So you might ask, how dangerous is sitting all day? Before you read any further, please stand up.
So how dangerous is sitting all day? Let’s do some math and makes some estimations. Let’s assume you sleep about eight hours a day. This leaves about 16 hours or 960 minutes for your daily activities. Each day you get up, get ready for the day, and hopefully eat breakfast. You sit and eat your breakfast…15 minutes. You get in the car and drive to work…15 minutes. You get out of the car, walk into work, greet some coworkers, and take a seat…120 minutes. Your back or neck starts to ache, so it is about time for a break and some coffee. You then return to your seat until lunch…90 minutes. Finally, it is time for lunch. You get up and head to the break room and take a seat while you eat…30 minutes. Back to work and the afternoon looks similar to the morning…210 minutes. Work is done! Time to get up and go sit in the car to drive home…15 minutes. You eat a nice meal at the table or on the couch…30 minutes. You get up, maybe help with dishes, and then get ready to relax in the easy chair and soak up your favorite program for the evening….180 minutes. If this is a typical day for you, near 75% of your day was spent sitting.
Maybe these are bad estimations, so go ahead, calculate your typical day.
____ minutes sitting/____minutes awake=___% daily sitting
The warning sign you may have never read: “Danger: Sitting in this chair can cause serious injury or death.”
Numerous studies have been demonstrating a strong link between sitting and a myriad of problems(*1). A major concern is that sitting is related to all-cause mortality. Simply put: the more you sit, the more likely you are to die regardless of any other factor. Sitting to watch television, sitting to play video games, sitting in the car, sitting at work, sitting at school, and sitting at home have all been associated with increased all-cause mortality in various studies. Prolonged sitting is also associated with diabetes, cardiovascular disease, chronic disease, and certain cancers. This means that, even if sitting does not kill you, it may dramatically influence your life.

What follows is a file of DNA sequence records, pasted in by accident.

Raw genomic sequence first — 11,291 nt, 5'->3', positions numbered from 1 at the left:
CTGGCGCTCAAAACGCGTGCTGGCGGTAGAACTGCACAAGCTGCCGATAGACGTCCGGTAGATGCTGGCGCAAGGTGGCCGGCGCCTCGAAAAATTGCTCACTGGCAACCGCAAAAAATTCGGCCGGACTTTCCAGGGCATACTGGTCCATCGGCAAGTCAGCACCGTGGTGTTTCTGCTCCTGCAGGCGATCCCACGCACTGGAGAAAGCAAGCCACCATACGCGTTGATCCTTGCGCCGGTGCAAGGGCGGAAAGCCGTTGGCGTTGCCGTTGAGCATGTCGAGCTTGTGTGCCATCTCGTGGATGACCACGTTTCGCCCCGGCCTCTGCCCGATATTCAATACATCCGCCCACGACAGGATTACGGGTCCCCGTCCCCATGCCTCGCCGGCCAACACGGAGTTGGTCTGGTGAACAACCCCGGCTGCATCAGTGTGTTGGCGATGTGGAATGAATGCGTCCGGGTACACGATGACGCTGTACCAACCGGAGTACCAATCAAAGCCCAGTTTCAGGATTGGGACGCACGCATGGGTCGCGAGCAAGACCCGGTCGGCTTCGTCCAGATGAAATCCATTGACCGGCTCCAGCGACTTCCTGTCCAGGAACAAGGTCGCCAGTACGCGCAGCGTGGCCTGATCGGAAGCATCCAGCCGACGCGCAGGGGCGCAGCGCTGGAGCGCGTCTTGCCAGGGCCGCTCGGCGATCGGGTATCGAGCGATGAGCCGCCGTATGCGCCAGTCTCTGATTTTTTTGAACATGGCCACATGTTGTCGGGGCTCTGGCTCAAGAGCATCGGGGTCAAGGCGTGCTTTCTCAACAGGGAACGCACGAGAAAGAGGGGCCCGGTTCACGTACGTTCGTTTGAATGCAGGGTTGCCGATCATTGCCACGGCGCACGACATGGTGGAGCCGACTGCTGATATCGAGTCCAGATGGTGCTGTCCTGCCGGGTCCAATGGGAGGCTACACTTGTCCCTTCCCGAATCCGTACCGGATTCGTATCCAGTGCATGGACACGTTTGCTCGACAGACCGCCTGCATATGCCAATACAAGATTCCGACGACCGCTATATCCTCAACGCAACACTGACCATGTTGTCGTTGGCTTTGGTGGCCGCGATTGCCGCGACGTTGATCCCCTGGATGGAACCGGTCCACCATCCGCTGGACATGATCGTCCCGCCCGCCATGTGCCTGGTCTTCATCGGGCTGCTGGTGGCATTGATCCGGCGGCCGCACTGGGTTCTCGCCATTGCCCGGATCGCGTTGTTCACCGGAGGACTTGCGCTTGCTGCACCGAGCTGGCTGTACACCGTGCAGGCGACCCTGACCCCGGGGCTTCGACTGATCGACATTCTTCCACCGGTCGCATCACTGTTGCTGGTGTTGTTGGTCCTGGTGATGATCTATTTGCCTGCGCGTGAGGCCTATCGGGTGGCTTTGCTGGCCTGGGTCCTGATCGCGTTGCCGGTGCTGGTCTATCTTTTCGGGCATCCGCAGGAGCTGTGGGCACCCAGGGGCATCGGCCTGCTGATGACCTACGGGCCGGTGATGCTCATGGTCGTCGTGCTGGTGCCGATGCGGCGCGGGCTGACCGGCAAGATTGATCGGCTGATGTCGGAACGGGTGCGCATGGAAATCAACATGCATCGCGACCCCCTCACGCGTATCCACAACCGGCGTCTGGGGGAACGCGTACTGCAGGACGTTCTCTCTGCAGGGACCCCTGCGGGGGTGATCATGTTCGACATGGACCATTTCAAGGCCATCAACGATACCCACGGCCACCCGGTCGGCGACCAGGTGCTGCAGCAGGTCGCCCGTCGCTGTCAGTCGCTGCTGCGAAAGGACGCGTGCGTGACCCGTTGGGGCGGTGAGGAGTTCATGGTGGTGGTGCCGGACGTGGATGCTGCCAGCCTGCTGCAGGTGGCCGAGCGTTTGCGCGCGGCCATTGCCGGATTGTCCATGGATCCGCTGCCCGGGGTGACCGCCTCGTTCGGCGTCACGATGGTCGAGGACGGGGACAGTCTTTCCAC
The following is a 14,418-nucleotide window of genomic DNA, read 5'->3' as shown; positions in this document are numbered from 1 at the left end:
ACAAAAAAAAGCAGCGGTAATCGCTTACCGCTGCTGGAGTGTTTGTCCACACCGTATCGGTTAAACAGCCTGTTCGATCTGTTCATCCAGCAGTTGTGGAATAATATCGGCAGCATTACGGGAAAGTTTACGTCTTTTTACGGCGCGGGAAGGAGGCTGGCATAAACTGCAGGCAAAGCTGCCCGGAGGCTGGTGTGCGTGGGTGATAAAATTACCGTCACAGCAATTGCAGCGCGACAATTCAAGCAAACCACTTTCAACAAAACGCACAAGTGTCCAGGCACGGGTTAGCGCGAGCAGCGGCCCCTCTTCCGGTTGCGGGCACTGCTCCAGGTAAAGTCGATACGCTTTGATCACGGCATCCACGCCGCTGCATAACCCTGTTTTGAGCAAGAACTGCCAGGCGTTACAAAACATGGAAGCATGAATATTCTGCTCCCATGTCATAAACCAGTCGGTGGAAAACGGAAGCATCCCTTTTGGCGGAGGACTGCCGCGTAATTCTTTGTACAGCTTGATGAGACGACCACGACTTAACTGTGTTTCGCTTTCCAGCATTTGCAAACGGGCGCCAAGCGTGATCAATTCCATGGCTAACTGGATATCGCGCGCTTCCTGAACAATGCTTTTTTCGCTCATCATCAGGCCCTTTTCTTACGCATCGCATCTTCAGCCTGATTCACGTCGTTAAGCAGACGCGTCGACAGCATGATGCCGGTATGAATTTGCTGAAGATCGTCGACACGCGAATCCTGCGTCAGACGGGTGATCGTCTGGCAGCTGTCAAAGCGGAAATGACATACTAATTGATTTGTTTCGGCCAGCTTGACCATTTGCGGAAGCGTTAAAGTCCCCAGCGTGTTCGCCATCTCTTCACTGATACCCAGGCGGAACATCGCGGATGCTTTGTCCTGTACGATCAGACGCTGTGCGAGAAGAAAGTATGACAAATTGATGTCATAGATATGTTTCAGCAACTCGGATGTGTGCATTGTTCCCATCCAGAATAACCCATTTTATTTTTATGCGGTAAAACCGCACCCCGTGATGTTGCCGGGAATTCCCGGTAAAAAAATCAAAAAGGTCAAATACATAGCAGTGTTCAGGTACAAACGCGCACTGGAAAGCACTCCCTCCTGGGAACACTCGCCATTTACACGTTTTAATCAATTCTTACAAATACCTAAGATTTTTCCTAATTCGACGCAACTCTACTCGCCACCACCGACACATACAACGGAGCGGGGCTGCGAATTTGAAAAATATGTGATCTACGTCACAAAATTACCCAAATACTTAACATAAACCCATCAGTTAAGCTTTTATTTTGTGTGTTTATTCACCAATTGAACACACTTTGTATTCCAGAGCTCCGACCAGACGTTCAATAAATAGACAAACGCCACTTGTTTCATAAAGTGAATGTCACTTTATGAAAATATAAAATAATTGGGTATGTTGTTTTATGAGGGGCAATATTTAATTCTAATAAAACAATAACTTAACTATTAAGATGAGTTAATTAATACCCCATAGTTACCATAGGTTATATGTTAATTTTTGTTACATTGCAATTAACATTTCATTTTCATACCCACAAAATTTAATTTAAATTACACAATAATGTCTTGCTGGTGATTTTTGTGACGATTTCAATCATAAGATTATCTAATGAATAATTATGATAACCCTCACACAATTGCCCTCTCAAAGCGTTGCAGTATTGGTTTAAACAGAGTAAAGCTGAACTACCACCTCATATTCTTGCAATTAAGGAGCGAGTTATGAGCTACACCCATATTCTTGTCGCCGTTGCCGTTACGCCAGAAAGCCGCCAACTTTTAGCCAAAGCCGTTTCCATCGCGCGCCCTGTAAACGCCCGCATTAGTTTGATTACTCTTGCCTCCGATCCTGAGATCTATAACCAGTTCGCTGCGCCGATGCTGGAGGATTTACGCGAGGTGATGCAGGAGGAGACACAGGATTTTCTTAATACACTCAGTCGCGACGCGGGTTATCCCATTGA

Sitting can negatively affect both quantity and quality of life(*2).
Sitting may have an even larger effect as one ages. One study looked at the amount of time that a person (60+ years) sits and the amount of disability they have performing normal daily activities. For every hour a person sits, they are about 45% more likely to have a disability that impacts their normal daily living. Every hour you sit each day may have a profound impact on your life either now, or in the future.
Sitting is a pain in the neck(*3).
People who stood for an extra hour a day at work using a sit to stand station had over 50% less neck and upper back pain compared to their colleagues. Reported states of mood were also improved with those who stood more throughout their day.
Think twice about how often you sit.
Some sitting in life may be unavoidable. Very few vehicles allow you to stand and drive in, but if you are only going to drive a few blocks, think about walking. If you are you going to drive a few miles, consider taking a bike. Work in an office? Sit-to-stand desks are becoming more affordable, and companies are beginning to see the value they can bring to employees. Feel like you cannot miss your favorite television show and walking on a treadmill isn’t an option? Get up during every commercial break and try a simple exercise such as marching in place, jumping jacks, squats, or push-ups.
Stand up for yourself. Start today!
Create a challenge for yourself and your friends. Try to implement one new strategy a day to reduce sitting duration. See how many hours of sitting you can cut out of your typical day. Share this information with friends and family. Together we can become healthier and happier. All you need to do is take a stand.
Just How Dangerous Is Sitting All Day?
1. Van der Ploeg HP, Chey T, et al. Sitting time and all-cause mortality risk in 222497 Australian adults. Arch Intern Med. 2012 Mar 26;172(6):494-500.
2. Dunlop DD, Song J, Arntson EK, et al. Sedentary Time in US Older Adults Associated with Disability in Activities of Daily Living Independent of Physical Activity. Journal of Physical Activity and Health 2015 12:1, 93-101.
3. Pronk NP, Katz AS, Lowry M, Payfer JR. Reducing Occupational Sitting Time and Improving Worker Health: The Take-a-Stand Project, 2011. Prev Chronic Dis 2012;9:110323.